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<<  -- 4 --  Malcolm Miller    THE BAYREUTH EXPERIENCE


Der Fliegender Hollander, 8 August 2005 :

The atmosphere at the Green Hill prior to the start of The Flying Dutchman was particularly exciting, the audience buzzing around the large yellow-brown brick Festspielhaus, its neo-classical pillars and porches projecting at various angles, surrounded by terraces and lawns. Perched on top of the main portal a professional photographer took pictures of the elegantly clad audience until a brass ensemble fanfare of a recognizable snippet of the opera signalled the fifteen-minute call.

Trumpeters announce each act with a Wagner fanfare
Trumpeters announce each act with a Wagner fanfare

A long queue for the cloakroom attested to the Bayreuth tradition, apparently introduced by Cosima, of performing The Flying Dutchman in a single sitting: some two and a half hours' worth of music without interval! The promise was that the artistic spell would be unbroken and tension unabated thus allowing an appreciation of the larger structure of the whole; and it really did seem as if only five minutes had transpired, so thrilling was this performance.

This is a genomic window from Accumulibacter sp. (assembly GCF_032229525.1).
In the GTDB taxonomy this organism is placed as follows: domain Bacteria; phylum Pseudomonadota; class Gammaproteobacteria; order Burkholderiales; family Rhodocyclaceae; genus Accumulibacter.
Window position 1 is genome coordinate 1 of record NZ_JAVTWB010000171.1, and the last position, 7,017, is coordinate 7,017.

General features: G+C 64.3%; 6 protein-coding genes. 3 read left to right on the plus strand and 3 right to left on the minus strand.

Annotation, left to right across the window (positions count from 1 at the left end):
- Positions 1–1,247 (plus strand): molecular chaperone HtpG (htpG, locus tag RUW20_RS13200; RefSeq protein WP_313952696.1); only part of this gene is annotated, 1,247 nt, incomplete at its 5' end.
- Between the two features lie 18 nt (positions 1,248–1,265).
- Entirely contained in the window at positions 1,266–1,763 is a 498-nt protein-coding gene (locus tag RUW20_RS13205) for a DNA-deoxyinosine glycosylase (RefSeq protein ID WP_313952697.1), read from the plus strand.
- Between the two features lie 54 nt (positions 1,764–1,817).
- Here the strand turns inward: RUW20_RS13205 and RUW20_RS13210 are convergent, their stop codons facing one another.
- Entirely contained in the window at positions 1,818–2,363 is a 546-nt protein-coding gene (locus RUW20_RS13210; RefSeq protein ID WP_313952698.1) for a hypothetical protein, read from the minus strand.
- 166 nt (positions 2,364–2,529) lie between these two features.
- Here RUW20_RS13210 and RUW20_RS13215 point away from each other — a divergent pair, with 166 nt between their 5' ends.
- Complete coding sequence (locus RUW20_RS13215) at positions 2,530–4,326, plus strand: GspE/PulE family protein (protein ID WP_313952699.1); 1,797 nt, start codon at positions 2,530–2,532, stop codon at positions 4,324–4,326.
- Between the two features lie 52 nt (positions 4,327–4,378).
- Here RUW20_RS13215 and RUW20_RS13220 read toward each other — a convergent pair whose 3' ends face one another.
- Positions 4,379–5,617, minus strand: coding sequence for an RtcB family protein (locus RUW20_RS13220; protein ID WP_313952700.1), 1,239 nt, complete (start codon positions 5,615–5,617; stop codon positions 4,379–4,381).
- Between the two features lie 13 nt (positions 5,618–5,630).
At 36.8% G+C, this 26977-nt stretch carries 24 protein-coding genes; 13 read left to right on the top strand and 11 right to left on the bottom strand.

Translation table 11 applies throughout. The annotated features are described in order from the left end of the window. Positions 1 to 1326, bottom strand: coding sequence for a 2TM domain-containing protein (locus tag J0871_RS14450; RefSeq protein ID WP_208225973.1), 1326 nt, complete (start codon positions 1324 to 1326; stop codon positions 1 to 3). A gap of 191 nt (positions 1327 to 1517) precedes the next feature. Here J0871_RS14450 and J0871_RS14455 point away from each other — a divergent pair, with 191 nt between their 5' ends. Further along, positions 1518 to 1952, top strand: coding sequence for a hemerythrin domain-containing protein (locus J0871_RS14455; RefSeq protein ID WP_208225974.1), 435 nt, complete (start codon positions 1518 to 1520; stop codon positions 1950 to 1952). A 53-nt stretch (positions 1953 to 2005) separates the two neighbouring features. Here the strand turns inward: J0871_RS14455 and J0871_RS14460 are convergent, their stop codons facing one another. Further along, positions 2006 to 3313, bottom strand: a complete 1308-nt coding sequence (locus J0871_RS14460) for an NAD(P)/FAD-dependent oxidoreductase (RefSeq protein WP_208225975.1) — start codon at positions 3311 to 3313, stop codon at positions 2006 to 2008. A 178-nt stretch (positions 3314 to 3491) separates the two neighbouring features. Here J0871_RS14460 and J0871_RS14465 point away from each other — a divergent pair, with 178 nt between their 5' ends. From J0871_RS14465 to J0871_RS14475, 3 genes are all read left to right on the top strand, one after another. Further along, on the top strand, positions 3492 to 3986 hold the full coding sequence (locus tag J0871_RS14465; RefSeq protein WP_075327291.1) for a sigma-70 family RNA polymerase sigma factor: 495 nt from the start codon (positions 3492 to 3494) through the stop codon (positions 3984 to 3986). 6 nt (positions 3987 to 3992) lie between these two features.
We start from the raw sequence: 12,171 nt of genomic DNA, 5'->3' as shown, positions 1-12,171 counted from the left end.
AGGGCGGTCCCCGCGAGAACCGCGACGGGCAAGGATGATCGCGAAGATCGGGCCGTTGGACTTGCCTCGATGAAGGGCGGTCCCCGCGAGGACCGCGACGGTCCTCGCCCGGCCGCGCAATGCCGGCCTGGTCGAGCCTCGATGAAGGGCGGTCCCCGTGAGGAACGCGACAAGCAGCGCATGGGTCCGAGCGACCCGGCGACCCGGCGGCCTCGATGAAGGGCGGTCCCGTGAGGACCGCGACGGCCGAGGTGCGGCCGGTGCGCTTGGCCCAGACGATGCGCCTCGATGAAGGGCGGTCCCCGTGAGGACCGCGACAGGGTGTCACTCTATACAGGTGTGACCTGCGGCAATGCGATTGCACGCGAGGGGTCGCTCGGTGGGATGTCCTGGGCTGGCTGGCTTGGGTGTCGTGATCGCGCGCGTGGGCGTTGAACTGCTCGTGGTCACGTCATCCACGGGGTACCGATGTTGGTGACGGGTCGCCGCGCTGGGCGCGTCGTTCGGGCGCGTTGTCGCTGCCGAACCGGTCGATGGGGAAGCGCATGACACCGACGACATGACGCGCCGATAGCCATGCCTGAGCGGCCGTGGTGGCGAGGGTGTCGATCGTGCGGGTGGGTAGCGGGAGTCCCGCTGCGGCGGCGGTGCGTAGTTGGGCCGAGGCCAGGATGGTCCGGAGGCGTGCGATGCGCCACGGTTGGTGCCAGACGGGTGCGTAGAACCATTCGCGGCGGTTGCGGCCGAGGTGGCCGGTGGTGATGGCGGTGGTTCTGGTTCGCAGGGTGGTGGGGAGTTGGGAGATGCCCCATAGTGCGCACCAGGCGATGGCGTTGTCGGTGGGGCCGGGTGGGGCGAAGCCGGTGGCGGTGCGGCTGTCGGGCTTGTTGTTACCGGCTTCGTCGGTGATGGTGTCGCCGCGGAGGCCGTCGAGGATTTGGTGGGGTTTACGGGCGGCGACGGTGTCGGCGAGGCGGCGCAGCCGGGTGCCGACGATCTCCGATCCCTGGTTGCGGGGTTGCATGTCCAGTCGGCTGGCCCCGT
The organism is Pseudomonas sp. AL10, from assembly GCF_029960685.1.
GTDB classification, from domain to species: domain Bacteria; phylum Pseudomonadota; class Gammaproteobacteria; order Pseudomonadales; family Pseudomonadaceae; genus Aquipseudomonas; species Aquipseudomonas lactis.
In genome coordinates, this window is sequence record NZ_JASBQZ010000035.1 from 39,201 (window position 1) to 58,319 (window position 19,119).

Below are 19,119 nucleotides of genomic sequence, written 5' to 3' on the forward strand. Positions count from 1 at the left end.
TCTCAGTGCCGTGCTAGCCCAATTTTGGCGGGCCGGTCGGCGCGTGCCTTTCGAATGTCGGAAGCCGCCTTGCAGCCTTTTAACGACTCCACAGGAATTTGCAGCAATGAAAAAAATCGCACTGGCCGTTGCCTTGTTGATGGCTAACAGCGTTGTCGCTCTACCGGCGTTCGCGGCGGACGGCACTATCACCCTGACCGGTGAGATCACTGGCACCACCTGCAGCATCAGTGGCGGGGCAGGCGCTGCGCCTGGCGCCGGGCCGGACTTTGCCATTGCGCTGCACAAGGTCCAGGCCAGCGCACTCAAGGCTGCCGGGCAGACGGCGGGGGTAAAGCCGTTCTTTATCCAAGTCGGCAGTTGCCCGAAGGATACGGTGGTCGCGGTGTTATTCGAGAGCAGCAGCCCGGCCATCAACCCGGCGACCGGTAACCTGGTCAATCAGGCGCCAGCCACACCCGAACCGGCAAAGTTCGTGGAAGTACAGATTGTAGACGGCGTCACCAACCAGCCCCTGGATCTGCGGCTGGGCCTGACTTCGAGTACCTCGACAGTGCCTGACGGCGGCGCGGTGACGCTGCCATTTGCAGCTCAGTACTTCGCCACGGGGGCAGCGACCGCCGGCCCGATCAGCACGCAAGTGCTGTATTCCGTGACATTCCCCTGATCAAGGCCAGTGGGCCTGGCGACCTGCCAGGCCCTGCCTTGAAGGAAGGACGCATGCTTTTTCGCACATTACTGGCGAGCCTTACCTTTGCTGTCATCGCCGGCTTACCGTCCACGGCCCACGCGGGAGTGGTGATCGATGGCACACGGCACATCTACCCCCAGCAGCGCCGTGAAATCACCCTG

The start of the performance, as at the climax of a pilgrimage, was like the moment of truth approaching, the experience of the Bayreuth sound, an amazing acoustic phenomenon innovative for its time and still unique, developed by Wagner with the trusty support of King Ludwig. Certainly when Wagner settled on Bayreuth as a locus for his new base, he had known that it already boasted one of the oldest surviving Baroque theatres, dating from the 1740s. His decision to build a new opera house was thus clearly motivated by artistic reasons; the distinctive feature being the raked orchestra pit which descends into the depths beneath the stage, with the violins placed near the surface and woodwind and brass and percussion at lower levels, the sound further filtered by a hood almost covering any gap to the stage (once removed by Sir Georg Solti as an experiment in rehearsal during his season there in 1983).

The overture began: the sonority superb, silky smooth, homogenized, with rich yet sleekly streamlined strings, and edgy, clear brass; no grit but plenty of rhythmic bite. The speed and lucidity of the overture was stupendous, the woodwind mellow yet always thinned and focused. The rising and falling chromatic scales were propelled with flowing impetus, the sea swelled and the waves rolled, the sailors entered the shadowy house, eerily moving as if through walls over the large patterned carpet, reflections of which cast sea-like spots of light against the dark walls. It was to be a memorable first impression of Bayreuth.